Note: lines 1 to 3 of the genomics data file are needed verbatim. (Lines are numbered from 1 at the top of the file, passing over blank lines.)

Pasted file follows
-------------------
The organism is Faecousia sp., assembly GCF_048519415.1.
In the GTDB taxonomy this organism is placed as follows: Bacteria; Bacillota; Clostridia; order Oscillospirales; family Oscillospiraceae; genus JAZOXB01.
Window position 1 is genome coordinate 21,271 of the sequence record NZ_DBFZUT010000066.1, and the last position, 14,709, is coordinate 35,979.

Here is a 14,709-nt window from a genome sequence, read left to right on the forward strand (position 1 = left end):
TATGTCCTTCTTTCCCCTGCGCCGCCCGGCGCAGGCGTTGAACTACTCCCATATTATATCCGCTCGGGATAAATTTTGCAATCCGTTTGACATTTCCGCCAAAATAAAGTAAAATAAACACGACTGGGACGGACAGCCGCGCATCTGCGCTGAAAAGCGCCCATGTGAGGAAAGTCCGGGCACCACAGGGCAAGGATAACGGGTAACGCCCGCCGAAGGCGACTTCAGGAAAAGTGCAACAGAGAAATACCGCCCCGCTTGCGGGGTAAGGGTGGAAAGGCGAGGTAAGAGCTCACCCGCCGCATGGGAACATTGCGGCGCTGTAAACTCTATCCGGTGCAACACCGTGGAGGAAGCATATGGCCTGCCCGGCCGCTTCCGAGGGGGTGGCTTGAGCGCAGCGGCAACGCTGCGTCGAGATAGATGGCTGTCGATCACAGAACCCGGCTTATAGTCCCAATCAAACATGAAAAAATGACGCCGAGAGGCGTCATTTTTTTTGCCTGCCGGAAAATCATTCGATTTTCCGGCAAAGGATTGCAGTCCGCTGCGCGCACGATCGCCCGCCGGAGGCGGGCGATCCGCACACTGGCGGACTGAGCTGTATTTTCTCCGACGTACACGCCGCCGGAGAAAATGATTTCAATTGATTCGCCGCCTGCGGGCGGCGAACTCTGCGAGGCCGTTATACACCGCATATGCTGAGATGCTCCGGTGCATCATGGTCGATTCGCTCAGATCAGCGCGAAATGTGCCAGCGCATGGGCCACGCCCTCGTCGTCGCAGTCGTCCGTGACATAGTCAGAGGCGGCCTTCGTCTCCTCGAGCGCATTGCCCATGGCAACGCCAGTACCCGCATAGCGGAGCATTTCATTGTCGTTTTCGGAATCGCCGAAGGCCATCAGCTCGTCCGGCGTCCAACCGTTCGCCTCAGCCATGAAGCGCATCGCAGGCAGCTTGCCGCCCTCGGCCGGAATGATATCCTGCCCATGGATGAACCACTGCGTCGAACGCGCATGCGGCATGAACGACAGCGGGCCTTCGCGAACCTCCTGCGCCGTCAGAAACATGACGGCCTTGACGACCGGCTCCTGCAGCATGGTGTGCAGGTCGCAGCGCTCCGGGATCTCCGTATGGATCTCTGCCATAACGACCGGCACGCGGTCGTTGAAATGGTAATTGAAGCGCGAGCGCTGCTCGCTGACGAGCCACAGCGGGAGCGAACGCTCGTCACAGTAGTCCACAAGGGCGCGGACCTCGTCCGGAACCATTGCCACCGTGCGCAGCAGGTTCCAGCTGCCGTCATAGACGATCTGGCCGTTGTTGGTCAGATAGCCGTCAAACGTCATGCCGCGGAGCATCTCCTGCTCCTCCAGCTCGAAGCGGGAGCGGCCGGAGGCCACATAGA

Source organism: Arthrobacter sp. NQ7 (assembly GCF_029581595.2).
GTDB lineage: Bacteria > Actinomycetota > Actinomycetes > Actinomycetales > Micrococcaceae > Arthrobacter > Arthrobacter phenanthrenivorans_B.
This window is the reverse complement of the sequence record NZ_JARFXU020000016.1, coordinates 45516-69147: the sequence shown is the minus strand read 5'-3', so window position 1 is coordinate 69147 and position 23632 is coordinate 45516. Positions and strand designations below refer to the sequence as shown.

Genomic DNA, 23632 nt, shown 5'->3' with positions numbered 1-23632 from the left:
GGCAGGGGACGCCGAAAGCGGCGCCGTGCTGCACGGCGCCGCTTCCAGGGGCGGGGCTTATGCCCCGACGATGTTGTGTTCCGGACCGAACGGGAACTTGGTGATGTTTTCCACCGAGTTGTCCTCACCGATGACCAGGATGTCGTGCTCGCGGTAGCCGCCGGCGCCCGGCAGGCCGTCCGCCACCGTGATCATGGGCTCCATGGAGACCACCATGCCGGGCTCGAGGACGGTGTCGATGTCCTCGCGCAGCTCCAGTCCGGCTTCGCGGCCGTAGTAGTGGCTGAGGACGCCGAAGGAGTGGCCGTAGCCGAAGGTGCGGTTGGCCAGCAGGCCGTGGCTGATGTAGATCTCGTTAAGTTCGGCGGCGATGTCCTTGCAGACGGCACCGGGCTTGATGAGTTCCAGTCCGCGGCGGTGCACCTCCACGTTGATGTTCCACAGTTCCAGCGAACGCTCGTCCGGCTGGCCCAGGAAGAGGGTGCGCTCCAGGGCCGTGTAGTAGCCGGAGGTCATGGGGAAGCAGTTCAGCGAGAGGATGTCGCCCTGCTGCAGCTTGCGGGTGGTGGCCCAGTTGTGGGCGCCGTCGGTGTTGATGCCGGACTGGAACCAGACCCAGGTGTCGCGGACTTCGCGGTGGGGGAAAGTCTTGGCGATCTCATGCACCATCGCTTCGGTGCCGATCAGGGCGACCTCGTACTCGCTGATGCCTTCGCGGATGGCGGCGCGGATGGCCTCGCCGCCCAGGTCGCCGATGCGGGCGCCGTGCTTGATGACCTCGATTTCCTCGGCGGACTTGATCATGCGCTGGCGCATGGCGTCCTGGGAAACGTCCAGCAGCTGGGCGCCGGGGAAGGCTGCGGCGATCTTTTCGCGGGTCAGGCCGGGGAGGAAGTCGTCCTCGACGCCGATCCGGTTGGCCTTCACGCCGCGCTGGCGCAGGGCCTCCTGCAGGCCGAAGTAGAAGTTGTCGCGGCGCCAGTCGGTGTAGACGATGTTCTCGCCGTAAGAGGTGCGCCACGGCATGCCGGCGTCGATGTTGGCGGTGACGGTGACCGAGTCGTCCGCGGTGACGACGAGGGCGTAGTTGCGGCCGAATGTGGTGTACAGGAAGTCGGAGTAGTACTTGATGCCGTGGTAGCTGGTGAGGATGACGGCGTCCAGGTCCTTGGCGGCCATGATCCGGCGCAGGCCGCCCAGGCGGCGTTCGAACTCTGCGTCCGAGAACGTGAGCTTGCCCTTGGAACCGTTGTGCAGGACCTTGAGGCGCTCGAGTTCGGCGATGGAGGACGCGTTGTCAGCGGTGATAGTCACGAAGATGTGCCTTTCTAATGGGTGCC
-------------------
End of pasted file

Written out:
The organism is Faecousia sp., assembly GCF_048519415.1.
In the GTDB taxonomy this organism is placed as follows: Bacteria; Bacillota; Clostridia; order Oscillospirales; family Oscillospiraceae; genus JAZOXB01.
Window position 1 is genome coordinate 21,271 of the sequence record NZ_DBFZUT010000066.1, and the last position, 14,709, is coordinate 35,979.